Like I said, Svarun was created by myself in October 2008., with the rest of the people soon joining the show. The reason for this band was most of all the urge to satisfy my curiosity: I wanted to know whether I can make interesting and unusual music, but on the basis of something that is already familiar and mundane; I wanted to find out exactly how much “strangeness” a piece of music can take before it becomes too hard to listen; and finally, I wanted to know if it is at all possible to write lyrics in Serbian that are unique, archaic, and yet understandable and appealing to today’s audience. It is not mine to say how much I have succeeded in these tasks, yet the outcome so far is, in my opinion at least, very encouraging.
05) It is my understanding that Svarun consists of 7 other members. Please can you tell me why you have such a large line-up and what is their involvement with the project?
While thinking about what element would be the most distinctive illustration of the Slavic soul and spirit to use in our music, human voice rose up on the ladder pretty naturally: in the world saturated by demanding (and mostly boring and sterile) virtuoso instrumental music, I wanted to put an emphasis on the singing, both because of the rich singing traditions in all the Slavic nations, as well as the desire to differentiate Svarun from other acts available on the scene today. Hence the large line-up: we have featured as many as five singers live, in contrast to only three nowadays. When you add the genre’s standards: drums, bass, two guitars, keyboards – you get the current number of eight, which is, due to fluctuations in the people’s minds and their changes of heart, by no means definite.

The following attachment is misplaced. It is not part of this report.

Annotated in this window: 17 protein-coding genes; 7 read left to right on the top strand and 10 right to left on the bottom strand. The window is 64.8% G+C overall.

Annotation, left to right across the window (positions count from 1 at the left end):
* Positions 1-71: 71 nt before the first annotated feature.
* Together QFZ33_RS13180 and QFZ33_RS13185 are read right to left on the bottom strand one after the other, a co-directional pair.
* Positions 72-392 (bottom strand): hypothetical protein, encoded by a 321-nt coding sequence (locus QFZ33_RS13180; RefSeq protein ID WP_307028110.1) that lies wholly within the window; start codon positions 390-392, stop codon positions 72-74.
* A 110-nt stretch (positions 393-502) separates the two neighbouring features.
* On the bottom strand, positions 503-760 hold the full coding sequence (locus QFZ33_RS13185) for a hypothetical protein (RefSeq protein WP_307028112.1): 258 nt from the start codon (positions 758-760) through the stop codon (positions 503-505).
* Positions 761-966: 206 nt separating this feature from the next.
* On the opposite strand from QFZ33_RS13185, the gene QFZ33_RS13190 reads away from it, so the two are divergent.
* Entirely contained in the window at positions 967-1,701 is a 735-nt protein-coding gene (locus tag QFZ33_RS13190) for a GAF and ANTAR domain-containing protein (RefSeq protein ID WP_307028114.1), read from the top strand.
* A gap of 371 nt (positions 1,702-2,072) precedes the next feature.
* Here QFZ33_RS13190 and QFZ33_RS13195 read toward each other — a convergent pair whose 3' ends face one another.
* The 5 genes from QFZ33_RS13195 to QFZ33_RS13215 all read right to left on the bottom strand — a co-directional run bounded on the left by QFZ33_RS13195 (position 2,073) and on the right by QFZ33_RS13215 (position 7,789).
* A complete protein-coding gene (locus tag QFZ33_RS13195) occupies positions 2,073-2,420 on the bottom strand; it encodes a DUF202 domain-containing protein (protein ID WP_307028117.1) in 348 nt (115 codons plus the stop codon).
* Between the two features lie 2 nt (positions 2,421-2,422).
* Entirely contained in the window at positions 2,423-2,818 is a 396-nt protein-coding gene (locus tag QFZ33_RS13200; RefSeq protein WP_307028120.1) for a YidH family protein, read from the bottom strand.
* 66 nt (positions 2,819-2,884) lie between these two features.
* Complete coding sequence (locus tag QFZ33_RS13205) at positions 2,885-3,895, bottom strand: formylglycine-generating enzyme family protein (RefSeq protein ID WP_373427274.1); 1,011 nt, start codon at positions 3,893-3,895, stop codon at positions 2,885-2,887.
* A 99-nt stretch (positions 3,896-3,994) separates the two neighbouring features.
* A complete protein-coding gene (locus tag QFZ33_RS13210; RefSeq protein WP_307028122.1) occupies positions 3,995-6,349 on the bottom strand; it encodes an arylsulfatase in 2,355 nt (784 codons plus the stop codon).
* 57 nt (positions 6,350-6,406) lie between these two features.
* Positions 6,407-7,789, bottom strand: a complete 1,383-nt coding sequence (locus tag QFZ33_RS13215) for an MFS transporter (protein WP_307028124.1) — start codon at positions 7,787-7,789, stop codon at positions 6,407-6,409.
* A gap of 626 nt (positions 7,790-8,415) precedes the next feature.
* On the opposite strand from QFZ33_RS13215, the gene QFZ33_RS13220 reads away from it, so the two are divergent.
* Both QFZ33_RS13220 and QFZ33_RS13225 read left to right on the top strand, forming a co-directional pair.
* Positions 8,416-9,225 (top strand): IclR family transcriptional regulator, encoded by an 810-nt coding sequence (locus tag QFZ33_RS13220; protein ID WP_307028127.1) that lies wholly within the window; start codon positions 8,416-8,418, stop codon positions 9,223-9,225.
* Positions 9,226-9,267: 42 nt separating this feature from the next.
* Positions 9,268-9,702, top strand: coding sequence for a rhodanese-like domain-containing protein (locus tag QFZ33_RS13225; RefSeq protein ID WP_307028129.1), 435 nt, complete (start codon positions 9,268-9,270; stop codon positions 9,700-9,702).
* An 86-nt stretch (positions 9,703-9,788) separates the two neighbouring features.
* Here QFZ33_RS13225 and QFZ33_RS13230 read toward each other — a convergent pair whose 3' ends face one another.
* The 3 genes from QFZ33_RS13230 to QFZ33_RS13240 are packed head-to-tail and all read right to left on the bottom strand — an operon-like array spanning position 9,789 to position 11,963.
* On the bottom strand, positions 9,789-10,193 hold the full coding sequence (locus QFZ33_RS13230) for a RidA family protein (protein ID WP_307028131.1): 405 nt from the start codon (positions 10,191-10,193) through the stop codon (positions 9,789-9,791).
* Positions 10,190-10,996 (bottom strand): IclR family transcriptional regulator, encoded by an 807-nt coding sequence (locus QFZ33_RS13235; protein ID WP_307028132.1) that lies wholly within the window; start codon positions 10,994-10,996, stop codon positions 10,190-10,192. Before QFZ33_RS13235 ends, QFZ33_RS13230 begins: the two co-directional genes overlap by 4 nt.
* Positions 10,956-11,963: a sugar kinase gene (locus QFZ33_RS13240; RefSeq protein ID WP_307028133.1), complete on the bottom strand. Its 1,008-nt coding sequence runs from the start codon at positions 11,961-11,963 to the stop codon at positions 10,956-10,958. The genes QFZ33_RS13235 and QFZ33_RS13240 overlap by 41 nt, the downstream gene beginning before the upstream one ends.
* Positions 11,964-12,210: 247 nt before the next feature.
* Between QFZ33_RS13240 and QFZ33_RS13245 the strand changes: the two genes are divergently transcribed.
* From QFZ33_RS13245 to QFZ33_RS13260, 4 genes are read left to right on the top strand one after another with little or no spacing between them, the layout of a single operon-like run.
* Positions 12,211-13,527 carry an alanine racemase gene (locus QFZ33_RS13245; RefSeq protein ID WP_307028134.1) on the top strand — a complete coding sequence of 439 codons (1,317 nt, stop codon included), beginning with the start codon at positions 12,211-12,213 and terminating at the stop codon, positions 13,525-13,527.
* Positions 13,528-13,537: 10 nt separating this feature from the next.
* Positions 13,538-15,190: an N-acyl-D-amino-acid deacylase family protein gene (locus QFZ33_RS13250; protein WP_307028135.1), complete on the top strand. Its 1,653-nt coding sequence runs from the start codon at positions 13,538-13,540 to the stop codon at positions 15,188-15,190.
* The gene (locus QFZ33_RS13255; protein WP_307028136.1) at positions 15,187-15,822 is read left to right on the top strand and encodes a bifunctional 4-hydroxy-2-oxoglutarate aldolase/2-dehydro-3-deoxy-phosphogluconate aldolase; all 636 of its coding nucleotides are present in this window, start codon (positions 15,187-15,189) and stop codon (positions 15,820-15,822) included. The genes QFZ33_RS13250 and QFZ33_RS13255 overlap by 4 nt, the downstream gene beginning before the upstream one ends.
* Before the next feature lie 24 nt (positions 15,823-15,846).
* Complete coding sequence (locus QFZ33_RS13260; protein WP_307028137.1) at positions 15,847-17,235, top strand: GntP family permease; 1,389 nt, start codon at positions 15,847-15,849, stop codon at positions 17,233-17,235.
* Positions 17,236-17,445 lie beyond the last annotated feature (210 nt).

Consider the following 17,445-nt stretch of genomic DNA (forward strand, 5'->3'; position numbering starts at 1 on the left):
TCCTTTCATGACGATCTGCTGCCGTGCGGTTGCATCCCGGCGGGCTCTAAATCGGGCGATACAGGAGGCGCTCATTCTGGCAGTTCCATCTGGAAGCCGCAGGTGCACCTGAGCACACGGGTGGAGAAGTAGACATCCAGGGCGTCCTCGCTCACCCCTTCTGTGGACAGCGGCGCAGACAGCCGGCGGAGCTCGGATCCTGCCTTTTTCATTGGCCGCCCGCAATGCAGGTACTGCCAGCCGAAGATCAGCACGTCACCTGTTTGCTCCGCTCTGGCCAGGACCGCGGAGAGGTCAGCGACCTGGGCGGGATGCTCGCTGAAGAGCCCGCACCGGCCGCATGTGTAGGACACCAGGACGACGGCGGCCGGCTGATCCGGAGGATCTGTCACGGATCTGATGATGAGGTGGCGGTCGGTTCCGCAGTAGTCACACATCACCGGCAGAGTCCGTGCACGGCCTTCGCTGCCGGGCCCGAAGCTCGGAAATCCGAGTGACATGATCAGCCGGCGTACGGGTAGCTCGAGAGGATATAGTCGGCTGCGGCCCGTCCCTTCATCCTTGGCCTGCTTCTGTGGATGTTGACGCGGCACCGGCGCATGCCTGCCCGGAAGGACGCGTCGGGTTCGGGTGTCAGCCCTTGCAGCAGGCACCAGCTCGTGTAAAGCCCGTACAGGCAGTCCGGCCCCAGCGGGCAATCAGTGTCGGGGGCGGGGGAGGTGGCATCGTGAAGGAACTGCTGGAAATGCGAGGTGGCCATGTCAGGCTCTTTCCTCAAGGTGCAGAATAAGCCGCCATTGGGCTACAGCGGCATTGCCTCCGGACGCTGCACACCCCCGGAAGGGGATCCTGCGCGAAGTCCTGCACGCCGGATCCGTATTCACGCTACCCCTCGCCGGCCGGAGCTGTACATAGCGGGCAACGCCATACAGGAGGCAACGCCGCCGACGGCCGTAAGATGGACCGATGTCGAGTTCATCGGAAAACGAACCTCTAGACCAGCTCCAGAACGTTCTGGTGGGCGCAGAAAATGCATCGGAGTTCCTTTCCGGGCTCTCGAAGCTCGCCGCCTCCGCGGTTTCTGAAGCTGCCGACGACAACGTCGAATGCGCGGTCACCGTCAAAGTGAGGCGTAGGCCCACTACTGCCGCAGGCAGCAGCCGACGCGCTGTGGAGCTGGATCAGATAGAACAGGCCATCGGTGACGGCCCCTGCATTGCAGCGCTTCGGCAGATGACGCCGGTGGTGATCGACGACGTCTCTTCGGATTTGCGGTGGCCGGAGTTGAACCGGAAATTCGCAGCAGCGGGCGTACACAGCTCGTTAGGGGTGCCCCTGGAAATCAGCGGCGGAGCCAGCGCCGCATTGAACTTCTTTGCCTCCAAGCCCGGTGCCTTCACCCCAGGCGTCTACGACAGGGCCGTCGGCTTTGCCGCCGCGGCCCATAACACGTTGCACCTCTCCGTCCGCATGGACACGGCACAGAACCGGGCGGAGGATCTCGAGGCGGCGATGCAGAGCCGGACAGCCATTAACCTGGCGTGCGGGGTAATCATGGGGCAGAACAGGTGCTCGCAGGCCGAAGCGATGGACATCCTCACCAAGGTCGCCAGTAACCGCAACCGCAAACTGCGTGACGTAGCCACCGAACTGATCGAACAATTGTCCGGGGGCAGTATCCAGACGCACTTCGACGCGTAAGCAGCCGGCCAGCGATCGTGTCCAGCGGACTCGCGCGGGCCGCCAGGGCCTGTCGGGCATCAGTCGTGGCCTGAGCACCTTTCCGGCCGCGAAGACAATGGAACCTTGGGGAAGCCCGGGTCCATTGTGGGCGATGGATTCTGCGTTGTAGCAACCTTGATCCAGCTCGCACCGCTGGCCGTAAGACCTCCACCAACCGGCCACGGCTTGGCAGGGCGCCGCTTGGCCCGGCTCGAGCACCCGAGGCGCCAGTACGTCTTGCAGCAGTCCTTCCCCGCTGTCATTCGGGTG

06) What is your specific involvement with the band? How you ever been involved in any other projects – musically or otherwise that you might like to share?
I am the band’s composer, lyricist and orchestrator, as well as the drummer and studio singer. Other than Svarun, I’m mostly involved in work on my own artistic opus, since I am studying for an art composition degree ( ). Also, I am working as a drummer in local old-school death metal band Sarcomman ( ), running my art metal side-project Prometheus ( ), and writing orchestral arrangements for video games, trailers and such, from time to time.
07) Lyrically, what is the concept behind the band – it's inspiration and motivation?